(Leviticus 23:4)

January 10, 2018

Feasts and Offerings
How God and the Bible Measure Time

Leviticus 23:4

‘These are the appointed times of the Lord, holy convocations which you shall proclaim at the times appointed for them.

As we begin studying the feasts of Israel we need to understand how God and the Bible keep time because Scripture says that the feasts (seven of them) shall be offered “in their seasons.” We must recognize that the Jews measure time differently than we do.

The Calendar and the Moon

A calendar is a system of organizing units of time for reckoning time over extended periods. The word calendar is from the Latin and means, “to call attention to the new moon.” The Jewish calendar revolved around eyeballing the moon as it rotated around the earth (called the lunar calendar) and by keeping track of the seasons (the effects of the sun upon the earth; hot, cold and mild). Days were measured from sunset to sunset (the day ended at sunset) and the biblical months had different festivals and seasons.

The months began with the new moon. It takes 29 ½ days for the moon to complete her cycle around the earth. The Jewish secular calendar consists of 12 lunar months, with the odd number months consisting of 30 days and the even number months consisting of 29 days. Each year consists of twelve or thirteen months. An additional month is introduced in years 3, 6, 8, 11, 14, 17, and 19 in a nineteen-year cycle. The lunar year is shorter than the solar year by 11 days. Therefore, every two to three years an additional lunar month is added to the Jewish calendar. So, some Jewish years are 12 months and other years have 13 months. Years are counted from the Era of Creation, or Era Mundi, which corresponds to 3760 B.C., thus A.D. 2018 is 5778 EM to the Jews.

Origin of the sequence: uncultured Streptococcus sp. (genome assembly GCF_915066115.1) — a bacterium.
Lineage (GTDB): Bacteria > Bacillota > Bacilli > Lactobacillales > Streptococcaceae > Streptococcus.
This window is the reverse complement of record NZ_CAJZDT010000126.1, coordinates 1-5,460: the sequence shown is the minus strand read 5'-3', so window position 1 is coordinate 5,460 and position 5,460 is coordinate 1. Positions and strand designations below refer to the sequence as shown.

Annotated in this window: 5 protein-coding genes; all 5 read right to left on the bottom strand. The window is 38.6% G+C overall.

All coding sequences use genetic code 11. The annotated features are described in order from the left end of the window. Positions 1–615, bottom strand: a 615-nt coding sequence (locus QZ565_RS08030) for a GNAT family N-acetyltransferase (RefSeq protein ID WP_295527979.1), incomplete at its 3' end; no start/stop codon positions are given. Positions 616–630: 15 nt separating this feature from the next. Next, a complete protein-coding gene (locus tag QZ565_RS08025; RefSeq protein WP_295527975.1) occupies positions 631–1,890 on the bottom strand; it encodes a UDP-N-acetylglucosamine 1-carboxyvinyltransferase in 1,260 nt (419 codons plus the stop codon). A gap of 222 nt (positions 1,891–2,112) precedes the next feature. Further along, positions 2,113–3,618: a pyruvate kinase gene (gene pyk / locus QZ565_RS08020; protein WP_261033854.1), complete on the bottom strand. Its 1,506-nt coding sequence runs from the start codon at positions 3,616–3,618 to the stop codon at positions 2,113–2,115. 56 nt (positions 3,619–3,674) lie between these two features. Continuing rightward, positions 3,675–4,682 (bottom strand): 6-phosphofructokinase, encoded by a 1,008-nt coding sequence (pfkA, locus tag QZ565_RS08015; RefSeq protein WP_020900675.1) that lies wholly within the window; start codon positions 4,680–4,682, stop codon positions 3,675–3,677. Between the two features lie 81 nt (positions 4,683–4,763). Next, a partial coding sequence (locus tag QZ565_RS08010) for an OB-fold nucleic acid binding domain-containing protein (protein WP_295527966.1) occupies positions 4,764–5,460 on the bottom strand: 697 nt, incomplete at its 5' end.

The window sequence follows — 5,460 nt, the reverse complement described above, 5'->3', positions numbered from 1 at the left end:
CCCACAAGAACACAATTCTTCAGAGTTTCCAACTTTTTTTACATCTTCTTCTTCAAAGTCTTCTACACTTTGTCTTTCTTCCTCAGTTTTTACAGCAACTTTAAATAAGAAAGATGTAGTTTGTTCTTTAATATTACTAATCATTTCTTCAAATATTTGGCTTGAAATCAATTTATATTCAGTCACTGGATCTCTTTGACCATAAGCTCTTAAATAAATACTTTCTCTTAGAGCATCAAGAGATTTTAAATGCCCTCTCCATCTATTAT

The sacred calendar of the Jews is different than the secular, agricultural calendar. Why? Because in Exodus 12:2 God declared that the first month of the year for the Jews would be the month in which they celebrated the festival of Passover. The way God measures time in Scripture revolves around His festivals (Leviticus 23:4) and as we will see, the festivals portray for us the person and work of Jesus Christ. History is His Story.

The Calendar and Caesar

Before we look at the specifics of the Biblical calendar we need to see how the Biblical sacred calendar differs from our western calendar of today. The Hebrews kept the years from Creation, but Western Civilization only began tracking years in 776 B.C. with the creation of the Olympics in that year. Every year after that first year would be known in association with the Olympiad Games (e.g. “The third year of the 40th Olympiad). The months all followed a lunar calendar. However, the year 45 B.C. has been called the "year of confusion," because in that year Julius Caesar inserted 90 days to bring the months of the Roman calendar back to their traditional place with respect to the seasons. This was Caesar's first step in replacing a calendar that had gone badly awry. The pre-Julian calendar had lost step with the cycle of seasons. Following the lead of the Egyptians, Caesar created a solar calendar with twelve months of fixed lengths and a provision for an additional day to be added every fourth year (February 29th). As a result, the average length of the Julian calendar year was 365.25 days. This is consistent with the length of the tropical year as it was known at the time. This Julian calendar was used by the western world for the next 1500 years.